While you munch on your murukku, have you thought about the amount of money you're going to have to spend for Deepavali? Yeah, I know right? Sorry to burst your bubble, but there are ways to plan out your Deepavali shopping without breaking your bank account.
When it comes to festivities, we tend to let the excitement get the better of us and that often leads to splurging on everything and anything we can get our hands on — and the festival of lights is no exception. So, we've prepared a few tips on how you can patch that gaping hole in your wallet during Deepavali.
Sarees and Kurthas
Here's a helpful tip for your Kurtha and Saree shopping. Do it one day before Deepavali. Now, I know it sounds impractical and a little risky, but if you have a couple of hours to spare on the eve, you can save up a lot from the clearance sales. We're talking about discounts up to 50%, and sometimes even 80%. You could find them in most Deepavali bazaars and retail outlets in Klang or Brickfields.
Masala Chicken, Spicy Mutton Varuval and Payasam
Boil the mutton, throw them into a claypot, and stir fry for five minutes before tossing it with ghee, chilies and masala mixes. Now sink your teeth into a piece of that piping hot, juicy meat. Mmm. I can almost smell the familar aroma... I can almost imagine... the amount of money I paid for a kilo of that mutton.
Everyone knows it's better to buy meat earlier because the prices can soar really high during Deepavali. So here's a budget hack that I personally apply. Although chicken and mutton is a staple in every Indian household during Deepavali, I took a leap of faith and tried something else last year. I reduced the amount of chicken and mutton, and compensated with more dish varieties such as fish, sambal ikan bilis, tofu and some vegetables. It turned out to be a hit! I came to a realisation that while food is important, the fellowship during this time of gathering is more important to most people.
But if you do plan to include mutton and chicken into your food spread, there's good news. The Domestic Trade and Consumer Affairs Ministry have included 19 meat and vegetable items on a price control list beginning October 20, 2019 to November 2, 2019 in conjunction with Deepavali.
Take a look at this year's price control list that we've compiled below so that you can make informed choices!
Kolam, Plastic Flowers and Flickery Lights
Think Deepavali and bright lights and kolams come to mind. It is after all, called the festival of lights for a reason. However, these decors don't come cheap. But what's Deepavali without lighted ornaments and kolams? Here's a tip: re-use last year's decorations. Except the kolam, of course.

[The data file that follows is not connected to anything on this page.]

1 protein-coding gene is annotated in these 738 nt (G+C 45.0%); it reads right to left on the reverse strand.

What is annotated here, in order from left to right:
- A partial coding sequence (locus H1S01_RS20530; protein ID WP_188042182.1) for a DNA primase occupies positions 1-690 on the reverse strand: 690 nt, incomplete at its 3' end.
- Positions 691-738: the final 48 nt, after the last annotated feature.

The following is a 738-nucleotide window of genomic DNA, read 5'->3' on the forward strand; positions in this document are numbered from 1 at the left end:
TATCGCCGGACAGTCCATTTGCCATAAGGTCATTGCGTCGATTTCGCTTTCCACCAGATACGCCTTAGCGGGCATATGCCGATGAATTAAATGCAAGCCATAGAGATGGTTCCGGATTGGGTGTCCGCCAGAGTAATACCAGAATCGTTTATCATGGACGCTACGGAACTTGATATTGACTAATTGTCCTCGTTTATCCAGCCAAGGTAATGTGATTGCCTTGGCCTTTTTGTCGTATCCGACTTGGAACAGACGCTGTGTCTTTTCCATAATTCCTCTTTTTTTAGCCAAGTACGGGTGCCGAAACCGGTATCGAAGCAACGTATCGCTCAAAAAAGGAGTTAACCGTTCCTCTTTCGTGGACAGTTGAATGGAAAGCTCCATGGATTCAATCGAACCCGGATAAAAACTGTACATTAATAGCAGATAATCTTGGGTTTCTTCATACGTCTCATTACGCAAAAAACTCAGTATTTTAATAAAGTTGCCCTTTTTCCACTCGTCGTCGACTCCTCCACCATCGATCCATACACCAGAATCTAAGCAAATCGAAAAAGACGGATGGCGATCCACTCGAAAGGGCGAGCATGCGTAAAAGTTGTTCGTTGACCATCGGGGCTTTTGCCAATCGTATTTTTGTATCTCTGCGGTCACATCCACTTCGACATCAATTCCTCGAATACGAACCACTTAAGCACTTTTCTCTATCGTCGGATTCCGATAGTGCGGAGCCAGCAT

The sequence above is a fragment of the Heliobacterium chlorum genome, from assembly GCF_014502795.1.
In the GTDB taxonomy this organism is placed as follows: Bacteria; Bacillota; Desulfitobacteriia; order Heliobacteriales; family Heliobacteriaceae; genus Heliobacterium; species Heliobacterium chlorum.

Lights, artificial flowers, ornaments and even carpets can be re-used. You may be self-conscious, but your guests aren't really going to notice. Can you remember how your neighbor's Deepavali decor looked like last year?
Otherwise, if you have the time, try making your own decorations instead. You'll be sure to impress your guests!
Gong Xi Fat Chai! Ooops! Wrong greeting.
Don't get mixed up. We give out ang pows during Deepavali as well! We all love receiving it, but giving them out...
Unsure of the mechanics of ang pows during Deepavali? I believe this varies from family to family, so consult an elderly just to be safe and not accidentally offend someone. My practice? I only give ang pows to children, it's as simple as that. And if the ang pows are giving you too much headache, remember to give what you can. RM5 is a safe amount. You don't want to get caught in a debt just from giving out ang pows during Deepavali.
Bring out the booze, the cards, and fireworks! Truth be told, those are the common sights of most households during Deepavali. While some may argue that it brings out the fun in the festival, others may think otherwise. So let's break it down:
Every year we spend thousands if not tens of thousands of Ringgit on fireworks. Question yourself if you're willing to spend money on this entertainment that lasts for a couple of minutes.
The true meaning of Deepavali isn't taken away if alcohol isn't in the picture. Let's face it: booze costs a lot of money. If you're planning to celebrate Deepavali on a budget, try substituting alcohol for juice and calculate the amount of money you have saved. If you're planning to drink, the team at CompareHero would strongly recommend you to drink responsibly!
What happens when there is food, booze and good company? Gambling. But unless you have a date with Lady Luck, think of the huge potential of you losing all that money. Put away the deck of cards and introduce other games to have fun. Or else, do it without any money involved!
Now, that doesn't sound so bad, does it? Keep those in check and you'll be experiencing a much thriftier Deepavali this year and the following years to come!